Governor Andrew Cuomo said a plan to relax laws regarding cannabis possession was being considered, reports Jimmy Vielkind at the Albany Times Union.
Police now write a violation ticket, roughly equivalent to a speeding ticket, for simple possession of marijuana in New York — but having pot “in public view” means you can get a misdemeanor, a more serious charge.
According to many witnesses, officers with the New York City Police Department’s stop-and-frisk program often misleadingly ask targets to take marijuana out of their pockets — where it would prompt only a violation ticket — and into “public view,” where they can be, and often are, arrested and charged with a misdemeanor.
The result is that black and Hispanic youth are disproportionately given criminal records, even though studies show whites use cannabis at higher rates, according to Assemblyman Karim Camara (D-Brooklyn).
“We’re not only punishing the individual; we’re punishing society,” said Camara, who noted the high expense of enforcement and the difficulty faced by young people with arrest records when it comes to getting in college.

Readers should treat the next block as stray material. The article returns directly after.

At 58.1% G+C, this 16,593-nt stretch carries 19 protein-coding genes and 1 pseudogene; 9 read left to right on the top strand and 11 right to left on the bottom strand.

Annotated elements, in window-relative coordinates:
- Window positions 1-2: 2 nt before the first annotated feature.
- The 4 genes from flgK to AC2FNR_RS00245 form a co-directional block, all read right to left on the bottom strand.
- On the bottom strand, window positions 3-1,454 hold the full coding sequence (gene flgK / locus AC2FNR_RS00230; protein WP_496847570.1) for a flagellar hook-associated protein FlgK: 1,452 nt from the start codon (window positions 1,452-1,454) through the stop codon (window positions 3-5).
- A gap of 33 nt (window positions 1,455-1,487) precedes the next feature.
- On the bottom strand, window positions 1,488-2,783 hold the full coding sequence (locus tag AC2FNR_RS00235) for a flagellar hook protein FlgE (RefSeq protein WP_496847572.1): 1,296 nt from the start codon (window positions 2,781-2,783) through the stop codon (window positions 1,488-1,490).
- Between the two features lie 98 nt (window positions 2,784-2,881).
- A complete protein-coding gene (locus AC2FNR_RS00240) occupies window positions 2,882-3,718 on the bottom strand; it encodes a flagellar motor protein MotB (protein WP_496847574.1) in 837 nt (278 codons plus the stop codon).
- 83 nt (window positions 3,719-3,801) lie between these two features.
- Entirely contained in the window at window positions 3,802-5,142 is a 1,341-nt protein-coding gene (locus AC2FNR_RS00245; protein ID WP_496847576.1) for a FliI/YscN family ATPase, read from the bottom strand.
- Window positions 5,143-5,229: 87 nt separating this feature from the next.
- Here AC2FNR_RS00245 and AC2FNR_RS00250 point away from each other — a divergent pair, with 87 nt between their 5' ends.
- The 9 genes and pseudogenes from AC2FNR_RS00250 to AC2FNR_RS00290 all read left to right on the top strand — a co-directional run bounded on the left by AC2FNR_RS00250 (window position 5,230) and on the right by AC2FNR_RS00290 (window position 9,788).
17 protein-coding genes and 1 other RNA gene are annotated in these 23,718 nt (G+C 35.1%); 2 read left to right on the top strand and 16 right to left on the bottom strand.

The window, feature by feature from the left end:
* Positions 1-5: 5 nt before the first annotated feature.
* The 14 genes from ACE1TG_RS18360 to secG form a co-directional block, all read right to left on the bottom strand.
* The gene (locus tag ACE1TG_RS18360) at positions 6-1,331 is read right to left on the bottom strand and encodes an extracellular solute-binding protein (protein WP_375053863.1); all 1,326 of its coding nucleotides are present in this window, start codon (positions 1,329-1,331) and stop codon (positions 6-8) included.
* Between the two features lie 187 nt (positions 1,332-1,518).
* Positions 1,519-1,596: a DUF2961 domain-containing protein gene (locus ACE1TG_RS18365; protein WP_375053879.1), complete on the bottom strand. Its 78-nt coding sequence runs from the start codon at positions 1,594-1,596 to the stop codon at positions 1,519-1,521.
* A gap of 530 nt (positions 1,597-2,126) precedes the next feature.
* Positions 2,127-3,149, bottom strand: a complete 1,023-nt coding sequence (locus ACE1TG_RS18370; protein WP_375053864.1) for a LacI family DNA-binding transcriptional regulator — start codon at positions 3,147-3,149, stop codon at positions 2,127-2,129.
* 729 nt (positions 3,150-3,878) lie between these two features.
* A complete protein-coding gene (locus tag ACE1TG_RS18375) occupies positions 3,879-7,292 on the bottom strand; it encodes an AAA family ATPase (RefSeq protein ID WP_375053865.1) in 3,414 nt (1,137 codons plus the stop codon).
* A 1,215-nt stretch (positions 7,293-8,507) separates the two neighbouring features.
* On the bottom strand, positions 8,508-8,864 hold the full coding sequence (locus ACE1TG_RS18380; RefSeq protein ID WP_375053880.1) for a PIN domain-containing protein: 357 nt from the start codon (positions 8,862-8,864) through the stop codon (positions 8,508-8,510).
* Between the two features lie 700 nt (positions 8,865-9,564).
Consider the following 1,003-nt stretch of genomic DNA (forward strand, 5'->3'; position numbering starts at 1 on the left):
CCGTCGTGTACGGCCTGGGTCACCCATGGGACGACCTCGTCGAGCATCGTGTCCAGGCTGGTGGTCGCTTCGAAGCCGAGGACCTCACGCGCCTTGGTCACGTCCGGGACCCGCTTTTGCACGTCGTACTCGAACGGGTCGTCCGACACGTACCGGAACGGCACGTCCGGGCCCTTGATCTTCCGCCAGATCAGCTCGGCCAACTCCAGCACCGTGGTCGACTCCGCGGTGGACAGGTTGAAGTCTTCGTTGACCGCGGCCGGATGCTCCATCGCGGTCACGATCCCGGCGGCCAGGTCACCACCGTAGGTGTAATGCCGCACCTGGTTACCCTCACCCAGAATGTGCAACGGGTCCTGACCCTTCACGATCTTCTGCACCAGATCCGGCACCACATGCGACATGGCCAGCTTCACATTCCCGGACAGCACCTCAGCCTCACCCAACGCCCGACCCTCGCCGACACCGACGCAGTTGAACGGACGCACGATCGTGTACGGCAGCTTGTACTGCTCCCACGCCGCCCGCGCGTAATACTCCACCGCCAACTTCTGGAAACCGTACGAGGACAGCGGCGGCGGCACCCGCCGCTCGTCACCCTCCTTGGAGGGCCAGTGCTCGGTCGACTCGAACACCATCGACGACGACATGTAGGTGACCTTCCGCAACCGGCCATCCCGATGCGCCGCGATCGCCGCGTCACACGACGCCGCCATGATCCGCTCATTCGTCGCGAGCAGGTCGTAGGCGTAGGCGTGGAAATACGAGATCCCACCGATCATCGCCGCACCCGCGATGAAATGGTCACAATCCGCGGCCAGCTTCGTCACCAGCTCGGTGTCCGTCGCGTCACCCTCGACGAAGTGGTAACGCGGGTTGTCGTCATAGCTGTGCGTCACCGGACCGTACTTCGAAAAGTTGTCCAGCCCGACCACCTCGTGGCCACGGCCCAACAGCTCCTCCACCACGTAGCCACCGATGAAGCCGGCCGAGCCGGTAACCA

“These arrests have collateral damage on youth,” said Albany County District Attorney David Soares, who appeared with Camara at a news conference sponsored by the Drug Policy Alliance.
Gov. Cuomo pushed the marijuana issue in a bill last year, but it stalled after opposition from Senate Republicans. He said it remained a “priority” that has come up in the context of the budget negotiations.
The decrim measure has broad support in the state Assembly, according to Camara, but inclusion in the budget would give it leverage in the state Senate as well. The Senate is controlled by a coalition of 30 Republicans and the five-member Independent Democratic Conference.
An IDC spokesman said the group supported Cuomo’s marijuana decrim proposal, but a Republican spokesman didn’t return a request for comment.